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Knitting craft books

by Megan
(Los Angeles, CA)





Hi Linda,

I was hoping you could give me a little advice.

I'm an intermediate knitter/crocheter. Today I bought some great books by Debbie Bliss featuring her gorgeous baby patterns for my baby boy.

Well, as is always the case, authors like that list a specific brand of yarn that is not only hard to find, but also darned expensive!!

I know that you can read the label to figure out an alternative yarn selection, but I don't know how to do that. That's why I'm writing... to see if you could show me how to figure out what other kind of yarn to use in order to get similar results.

Thanks so much!
Megan
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Hi Megan,

Yes this is a common problem, some of the yarn is far beyond the budget of most folks. Here is a couple of tips.

First you must check out the gauge on the yarn wrapper. See how many stitches and rows per inch.
Than find a yarn you are happy with and compare that gauge to the one for the pattern. Say you need 10 stitches 5 rows for 4 inches Than compare that to your new yarn choice.

Also check and see the amount of the yarn per skein. You will need to buy the same amount of ounces even if the skein count is different.

Hope this helps,
Linda
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Hi Megan, about gauge.
by: Pam

You can also take the measurement of the garment, height and length, and replace your yarn's gauge swatch to the pattern. Some patterns cannot be worked up this way. Fancy, or extreme gauge differences, but many times this will work. It's like inserting your yarn's sizing into the schematics of the project. Lily Chin's book "Couture Crochet Workbook" explains this. Don't let the name scare ya'! Her discussion on this is basic enough, just not her patterns!! A baby sweater is just the right place to try this. Oh yeah, don't forget, do your gauge swatch first!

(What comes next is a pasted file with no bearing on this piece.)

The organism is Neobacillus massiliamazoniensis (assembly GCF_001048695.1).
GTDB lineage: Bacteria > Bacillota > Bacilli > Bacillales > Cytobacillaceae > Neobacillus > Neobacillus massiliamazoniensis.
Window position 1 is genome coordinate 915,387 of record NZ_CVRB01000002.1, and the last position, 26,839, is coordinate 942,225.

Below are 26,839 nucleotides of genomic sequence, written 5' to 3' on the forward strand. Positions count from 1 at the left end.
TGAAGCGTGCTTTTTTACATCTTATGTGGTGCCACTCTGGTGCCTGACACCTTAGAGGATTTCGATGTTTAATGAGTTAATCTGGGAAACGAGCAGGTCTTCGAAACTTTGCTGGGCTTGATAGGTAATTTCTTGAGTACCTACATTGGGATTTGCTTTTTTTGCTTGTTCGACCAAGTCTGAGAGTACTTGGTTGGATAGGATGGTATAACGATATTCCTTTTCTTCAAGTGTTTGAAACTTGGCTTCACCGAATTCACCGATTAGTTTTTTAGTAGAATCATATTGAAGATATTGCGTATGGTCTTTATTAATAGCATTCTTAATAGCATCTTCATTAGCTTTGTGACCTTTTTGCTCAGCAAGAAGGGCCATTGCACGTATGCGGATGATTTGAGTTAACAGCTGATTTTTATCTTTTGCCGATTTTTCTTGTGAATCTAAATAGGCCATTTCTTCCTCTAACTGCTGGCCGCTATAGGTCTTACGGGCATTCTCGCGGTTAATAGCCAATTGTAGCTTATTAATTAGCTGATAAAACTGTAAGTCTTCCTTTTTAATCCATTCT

Linda do we have a spellchecker? My spelling is pretty bad! LOL

Pam

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Knitting Gauge
by: Megan

Thanks so much for your speedy response! It helps when one is antsy to get on with her project! *wink*

OK, that information definitely helps... but let me throw some more your way, if you don't mind!

So the pattern specifically requests: "4 (50g) balls of Debbie Bliss cashmerino aran in Pale Pink"

As you know, I want to avoid having to order her yarn (no offense, Ms. Bliss, if ever you read this!!). The gauge in the pattern reads "8 sts and 24 rows to 4in square over st st using US 8 (5mm) needles".

So that sounds really chunky, right? Like a worsted weight yarn? Do they even make that for babies? Also, is there a specific brand you recommend?

Thanks again, Linda, for your help. It feels SO GREAT finally learning how to figure out the proper yarn. For years and years I've always just taken the pattern into a yarn store where they would gather the supplies for me, without telling me what it means! I appreciate you helping me to not be so co-dependent!! *wink*
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Hi Megan,

Glad you found that information useful. Stitches, rows and gauge can be confusing sometimes.

Yes the knitting gauge you described is larger than regular baby yarn but I don't think I would call it bulky.

If it was me, I would try some "Simply Soft" yarn from Wal Mart. It is an in-between weight, not light and not bulky.

It is also so beautifully soft for baby items. Try one skein, it is inexpensive and try going up or down a size in the needles you use.

You many not get a perfect gauge match but being off by 1 stitch or 1 row really won't make a difference in the finished item.

Happy knitting,
Linda

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How to knit yarn
by: Linda

Hi Megan,

Here are a few gauges that may help you.

Weight Gauge

Fingering 7-8 sts = 1"

Sport 6-6.5 sts = 1"


Worsted 4.5-5.5 sts = 1"



I don't know what yarn was recommended for your pattern. But I do know what you mean about the yarn being hard to find or very expensive. Yes you can substitute yarn. The yarn gauges above may help you. Find the one nearest the gauge in your pattern. Than it is a matter of making a tension swatch and adjusting the needles until you get the gauge you desire.

Gauge is your most important number for any pattern. Needle size is given only as a guideline. The idea is that you'll use whatever needle size it takes to achieve the desired gauge. So do make a tension swatch with different size needles.

A general rule of thumb is to stay within a half-stitch-per-inch range of the yarn originally specified in the pattern.

Once you've determined the yarn weight and gauge your pattern needs, you can begin investigating your yarn options.

Hope it helps,
Linda

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